Elected Orange County officials will conduct a transportation town hall meeting for Northwest Orange County to gather public input on transportation challenges and needs.
Orange County Mayor Jerry Demings and Orange County District 2 Commissioner Christine Moore are hosting the meeting at Wekiva High School on Thursday, December 5, 6:30- 8 p.m. Doors will open at 6 p.m.
Covered topics will include public transportation, congested roads, pedestrian crossings, streetlights, and technology.
“Are they interested in the SunRail? Are they interested in lights on those roads? Do they want some money for Welch Road lighting? Do they want the to see the city of Apopka get a share of the deal just to shorten the cycles that their neighborhood roads are repaved? That’s the whole point, to see if there is interest in what the needs and desires truly are,” Moore said.
When Moore campaigned for her Orange County Commission seat, the number one issue under transportation was the traffic congestion at the Welch Road/Rock Springs Road intersection.
“That (the intersection issue) is still ongoing. We haven’t really secured a funding source for that,” she said. “So that certainly came up. But we know that to widen Welch Road completely is $25 million. I heard about that all the time while I was campaigning.”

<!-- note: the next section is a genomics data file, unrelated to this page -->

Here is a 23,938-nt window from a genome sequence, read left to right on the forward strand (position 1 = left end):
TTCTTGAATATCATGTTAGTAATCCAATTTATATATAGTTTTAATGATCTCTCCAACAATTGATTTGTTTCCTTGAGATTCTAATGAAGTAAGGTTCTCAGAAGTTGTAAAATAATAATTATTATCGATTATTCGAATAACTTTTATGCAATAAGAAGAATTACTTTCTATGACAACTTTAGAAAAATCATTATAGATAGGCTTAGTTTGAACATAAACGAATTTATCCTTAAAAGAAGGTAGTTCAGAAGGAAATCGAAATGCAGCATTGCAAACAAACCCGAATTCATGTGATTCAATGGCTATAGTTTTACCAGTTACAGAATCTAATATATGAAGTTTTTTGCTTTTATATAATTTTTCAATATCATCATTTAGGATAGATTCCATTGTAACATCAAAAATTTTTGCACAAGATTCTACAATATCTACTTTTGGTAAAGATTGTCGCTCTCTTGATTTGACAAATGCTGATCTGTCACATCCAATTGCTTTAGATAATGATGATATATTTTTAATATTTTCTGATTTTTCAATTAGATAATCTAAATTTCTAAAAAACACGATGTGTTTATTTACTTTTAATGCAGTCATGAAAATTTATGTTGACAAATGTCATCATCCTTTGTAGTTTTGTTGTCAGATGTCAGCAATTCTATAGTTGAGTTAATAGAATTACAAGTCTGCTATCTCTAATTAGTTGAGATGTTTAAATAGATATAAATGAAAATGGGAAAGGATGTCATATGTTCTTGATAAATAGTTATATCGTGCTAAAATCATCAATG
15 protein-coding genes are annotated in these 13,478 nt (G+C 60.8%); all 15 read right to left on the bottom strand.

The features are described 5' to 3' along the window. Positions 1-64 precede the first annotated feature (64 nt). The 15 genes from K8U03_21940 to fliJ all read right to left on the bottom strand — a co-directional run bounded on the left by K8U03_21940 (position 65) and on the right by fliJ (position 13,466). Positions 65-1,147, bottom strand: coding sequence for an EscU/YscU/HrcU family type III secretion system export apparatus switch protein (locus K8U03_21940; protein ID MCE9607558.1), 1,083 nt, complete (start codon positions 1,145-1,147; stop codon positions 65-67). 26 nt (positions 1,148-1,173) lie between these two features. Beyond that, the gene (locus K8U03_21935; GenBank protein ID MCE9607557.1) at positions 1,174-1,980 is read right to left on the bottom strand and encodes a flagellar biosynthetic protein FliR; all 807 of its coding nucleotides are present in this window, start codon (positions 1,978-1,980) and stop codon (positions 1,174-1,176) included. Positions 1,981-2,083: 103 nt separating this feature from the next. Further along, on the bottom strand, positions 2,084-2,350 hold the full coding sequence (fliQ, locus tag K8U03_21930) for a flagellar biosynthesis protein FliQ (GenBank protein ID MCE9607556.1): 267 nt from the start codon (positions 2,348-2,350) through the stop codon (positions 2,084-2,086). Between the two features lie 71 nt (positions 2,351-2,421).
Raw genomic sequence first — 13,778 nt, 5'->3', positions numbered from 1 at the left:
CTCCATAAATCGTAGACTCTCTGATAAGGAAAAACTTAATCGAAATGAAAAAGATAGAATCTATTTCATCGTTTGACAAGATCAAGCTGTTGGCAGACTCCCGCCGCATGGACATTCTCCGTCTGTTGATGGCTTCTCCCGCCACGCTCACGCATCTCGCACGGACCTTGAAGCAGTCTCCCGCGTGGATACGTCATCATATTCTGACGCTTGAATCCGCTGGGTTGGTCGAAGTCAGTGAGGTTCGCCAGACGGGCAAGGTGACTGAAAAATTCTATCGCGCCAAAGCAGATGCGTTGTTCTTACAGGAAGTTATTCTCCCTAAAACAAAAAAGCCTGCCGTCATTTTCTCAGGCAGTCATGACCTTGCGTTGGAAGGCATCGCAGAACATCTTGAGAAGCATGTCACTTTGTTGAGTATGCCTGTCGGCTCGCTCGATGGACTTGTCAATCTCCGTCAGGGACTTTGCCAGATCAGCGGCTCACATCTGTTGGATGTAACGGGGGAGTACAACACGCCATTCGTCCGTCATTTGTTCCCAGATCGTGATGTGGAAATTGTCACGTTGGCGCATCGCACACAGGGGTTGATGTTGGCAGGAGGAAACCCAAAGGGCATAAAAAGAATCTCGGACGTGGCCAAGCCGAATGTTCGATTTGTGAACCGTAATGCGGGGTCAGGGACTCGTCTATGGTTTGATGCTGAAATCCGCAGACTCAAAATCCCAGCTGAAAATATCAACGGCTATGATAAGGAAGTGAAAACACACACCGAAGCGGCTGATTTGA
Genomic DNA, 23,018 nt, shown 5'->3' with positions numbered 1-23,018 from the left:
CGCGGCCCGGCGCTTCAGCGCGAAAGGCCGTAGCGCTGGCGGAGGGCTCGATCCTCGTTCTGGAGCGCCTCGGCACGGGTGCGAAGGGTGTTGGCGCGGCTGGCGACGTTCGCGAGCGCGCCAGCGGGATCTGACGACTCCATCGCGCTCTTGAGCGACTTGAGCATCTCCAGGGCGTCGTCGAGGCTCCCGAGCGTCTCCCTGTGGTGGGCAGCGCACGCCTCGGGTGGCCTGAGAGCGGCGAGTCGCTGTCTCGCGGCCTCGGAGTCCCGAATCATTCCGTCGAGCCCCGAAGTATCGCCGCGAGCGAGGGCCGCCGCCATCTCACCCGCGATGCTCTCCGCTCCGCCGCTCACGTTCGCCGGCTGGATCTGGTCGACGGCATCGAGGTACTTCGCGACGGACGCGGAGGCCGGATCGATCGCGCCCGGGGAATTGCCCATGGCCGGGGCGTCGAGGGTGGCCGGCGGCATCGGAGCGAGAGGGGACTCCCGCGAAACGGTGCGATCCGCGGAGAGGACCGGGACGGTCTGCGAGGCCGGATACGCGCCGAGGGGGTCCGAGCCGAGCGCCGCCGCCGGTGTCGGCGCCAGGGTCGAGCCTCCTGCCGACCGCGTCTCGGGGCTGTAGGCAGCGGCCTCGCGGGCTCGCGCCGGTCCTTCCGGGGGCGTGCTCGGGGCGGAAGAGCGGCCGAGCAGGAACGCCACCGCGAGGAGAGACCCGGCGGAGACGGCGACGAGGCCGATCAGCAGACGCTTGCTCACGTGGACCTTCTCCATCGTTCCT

The city of Apopka and Orange County are collaborating on improving the intersection. Phase 1A, initiated this past summer and now completed, involved removing the left-turn lane gores on Rock Springs Road both north and south of Welch Road and switching out traffic signals.
Improvements moved on to Phase 1B, which is re-striping westbound Welch Road so there would be a left turn, a through right turn, and a right turn. This change will require adding a third signal head.
There is also “a serious issue” with the lack of lighting in some parts of Apopka such as U.S. Highway 441, Welch Road, Lester Road, Vick Road, and around Apopka High School.
In recent months, Orange County has been hosting several transportation town hall meetings. They’re meant to gather input from community stakeholders and learn the priorities of residents, businesses, and local leaders on transportation.
Once feedback is gathered at these meetings, Orange County will develop a proposed plan to improve local transportation.
“I look forward to listening to and speaking with residents and commuters in Northwest Orange County on the future of long-term transportation,” Mayor Demings said in a statement. “The purpose of the Transportation Town Hall meetings is to gain input from residents and create dialogue about solutions to our transportation challenges.”
Orange County has 1.35 million residents. Each week, almost 1,000 residents move to Central Florida. By the year 2030, 5.2 million residents are expected to be living in the region.
At the 2019 State of the County, Mayor Demings announced that he would pursue a transportation sales tax referendum in November 2020.
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